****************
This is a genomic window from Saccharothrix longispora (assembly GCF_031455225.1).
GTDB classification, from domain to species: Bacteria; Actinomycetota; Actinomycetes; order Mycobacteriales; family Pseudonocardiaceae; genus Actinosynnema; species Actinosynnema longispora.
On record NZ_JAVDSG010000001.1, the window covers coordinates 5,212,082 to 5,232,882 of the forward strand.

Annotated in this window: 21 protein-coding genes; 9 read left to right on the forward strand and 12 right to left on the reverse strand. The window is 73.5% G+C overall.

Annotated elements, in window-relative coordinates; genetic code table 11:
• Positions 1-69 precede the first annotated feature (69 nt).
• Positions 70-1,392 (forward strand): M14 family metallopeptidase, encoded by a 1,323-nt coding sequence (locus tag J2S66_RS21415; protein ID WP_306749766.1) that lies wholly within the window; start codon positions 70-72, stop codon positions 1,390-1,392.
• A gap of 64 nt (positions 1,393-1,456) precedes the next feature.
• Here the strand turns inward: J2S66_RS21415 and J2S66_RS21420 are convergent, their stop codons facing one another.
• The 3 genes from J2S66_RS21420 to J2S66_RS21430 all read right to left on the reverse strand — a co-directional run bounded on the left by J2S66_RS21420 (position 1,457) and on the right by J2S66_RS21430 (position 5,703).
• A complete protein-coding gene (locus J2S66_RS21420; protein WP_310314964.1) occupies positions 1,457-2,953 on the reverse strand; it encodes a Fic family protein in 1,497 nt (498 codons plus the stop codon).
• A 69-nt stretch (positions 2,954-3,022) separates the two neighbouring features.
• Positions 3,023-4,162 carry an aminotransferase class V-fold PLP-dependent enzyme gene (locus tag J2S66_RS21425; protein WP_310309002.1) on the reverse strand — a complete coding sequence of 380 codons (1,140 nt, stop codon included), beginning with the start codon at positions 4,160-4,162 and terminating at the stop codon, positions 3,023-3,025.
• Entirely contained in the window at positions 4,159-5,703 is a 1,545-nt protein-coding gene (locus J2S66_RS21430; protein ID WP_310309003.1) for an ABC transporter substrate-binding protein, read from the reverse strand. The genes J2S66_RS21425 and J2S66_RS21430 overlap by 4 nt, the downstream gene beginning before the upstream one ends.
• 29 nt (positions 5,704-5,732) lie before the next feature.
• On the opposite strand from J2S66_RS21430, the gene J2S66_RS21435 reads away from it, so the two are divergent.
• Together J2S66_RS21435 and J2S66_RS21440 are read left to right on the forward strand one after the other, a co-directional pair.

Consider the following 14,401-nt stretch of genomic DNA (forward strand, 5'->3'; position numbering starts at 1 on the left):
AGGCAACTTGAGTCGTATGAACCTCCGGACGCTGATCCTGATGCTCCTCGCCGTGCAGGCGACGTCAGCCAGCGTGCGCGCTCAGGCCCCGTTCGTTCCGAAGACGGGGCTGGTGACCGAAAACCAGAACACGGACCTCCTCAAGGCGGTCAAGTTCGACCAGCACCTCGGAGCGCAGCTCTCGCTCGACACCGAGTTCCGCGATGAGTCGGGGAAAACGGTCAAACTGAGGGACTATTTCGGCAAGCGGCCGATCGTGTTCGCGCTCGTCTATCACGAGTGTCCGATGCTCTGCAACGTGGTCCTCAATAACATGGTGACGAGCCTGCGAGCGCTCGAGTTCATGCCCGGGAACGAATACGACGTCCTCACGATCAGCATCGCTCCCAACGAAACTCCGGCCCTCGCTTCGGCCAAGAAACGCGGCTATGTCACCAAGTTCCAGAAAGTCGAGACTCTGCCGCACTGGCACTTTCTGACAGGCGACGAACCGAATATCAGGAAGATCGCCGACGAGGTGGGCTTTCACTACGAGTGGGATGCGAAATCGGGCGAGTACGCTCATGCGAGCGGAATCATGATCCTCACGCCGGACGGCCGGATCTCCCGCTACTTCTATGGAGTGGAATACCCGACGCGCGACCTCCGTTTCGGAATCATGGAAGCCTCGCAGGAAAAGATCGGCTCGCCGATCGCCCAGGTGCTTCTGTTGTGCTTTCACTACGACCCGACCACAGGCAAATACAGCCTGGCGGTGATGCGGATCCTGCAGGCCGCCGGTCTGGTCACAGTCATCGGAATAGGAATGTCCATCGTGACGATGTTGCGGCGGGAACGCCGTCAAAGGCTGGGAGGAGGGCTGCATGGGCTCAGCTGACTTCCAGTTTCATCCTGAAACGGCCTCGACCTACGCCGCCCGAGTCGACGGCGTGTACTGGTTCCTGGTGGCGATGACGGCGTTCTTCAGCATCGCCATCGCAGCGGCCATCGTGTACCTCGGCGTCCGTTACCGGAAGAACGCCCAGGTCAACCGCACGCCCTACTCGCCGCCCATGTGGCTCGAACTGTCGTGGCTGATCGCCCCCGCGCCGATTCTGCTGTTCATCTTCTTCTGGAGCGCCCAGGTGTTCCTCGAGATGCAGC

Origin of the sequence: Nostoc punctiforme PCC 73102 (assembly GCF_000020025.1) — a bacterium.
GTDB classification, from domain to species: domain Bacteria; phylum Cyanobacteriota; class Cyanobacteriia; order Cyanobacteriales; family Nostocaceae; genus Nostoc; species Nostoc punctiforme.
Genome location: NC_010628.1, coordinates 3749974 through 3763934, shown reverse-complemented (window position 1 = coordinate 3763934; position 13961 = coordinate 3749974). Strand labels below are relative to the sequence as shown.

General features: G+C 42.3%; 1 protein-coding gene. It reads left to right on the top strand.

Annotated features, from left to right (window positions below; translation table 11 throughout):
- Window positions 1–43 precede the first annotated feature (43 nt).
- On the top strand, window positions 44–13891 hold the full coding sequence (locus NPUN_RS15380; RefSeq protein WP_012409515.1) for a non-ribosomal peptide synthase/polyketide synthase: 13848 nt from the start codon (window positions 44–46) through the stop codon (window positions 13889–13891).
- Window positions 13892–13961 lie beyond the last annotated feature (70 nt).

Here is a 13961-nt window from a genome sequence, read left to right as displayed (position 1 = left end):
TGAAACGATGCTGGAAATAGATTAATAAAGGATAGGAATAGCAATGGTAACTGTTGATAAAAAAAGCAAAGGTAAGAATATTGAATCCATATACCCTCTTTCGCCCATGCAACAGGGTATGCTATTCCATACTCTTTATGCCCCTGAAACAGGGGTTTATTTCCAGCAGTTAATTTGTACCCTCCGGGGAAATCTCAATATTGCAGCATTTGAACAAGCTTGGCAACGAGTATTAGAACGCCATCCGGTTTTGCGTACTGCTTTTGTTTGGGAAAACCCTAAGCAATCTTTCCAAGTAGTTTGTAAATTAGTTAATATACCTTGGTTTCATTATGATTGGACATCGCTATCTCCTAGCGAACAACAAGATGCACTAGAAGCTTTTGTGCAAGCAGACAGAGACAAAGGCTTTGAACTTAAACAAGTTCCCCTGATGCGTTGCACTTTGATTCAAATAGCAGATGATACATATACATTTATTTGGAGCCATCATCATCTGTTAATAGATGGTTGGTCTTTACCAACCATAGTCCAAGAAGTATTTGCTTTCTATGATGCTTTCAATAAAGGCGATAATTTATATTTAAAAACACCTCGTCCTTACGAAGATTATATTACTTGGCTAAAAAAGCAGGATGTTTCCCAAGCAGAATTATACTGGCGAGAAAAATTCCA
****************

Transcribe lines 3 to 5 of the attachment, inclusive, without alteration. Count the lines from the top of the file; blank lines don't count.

On record NZ_JAVDSG010000001.1, the window covers coordinates 5,212,082 to 5,232,882 of the forward strand.

Annotated in this window: 21 protein-coding genes; 9 read left to right on the forward strand and 12 right to left on the reverse strand. The window is 73.5% G+C overall.

Annotated elements, in window-relative coordinates; genetic code table 11: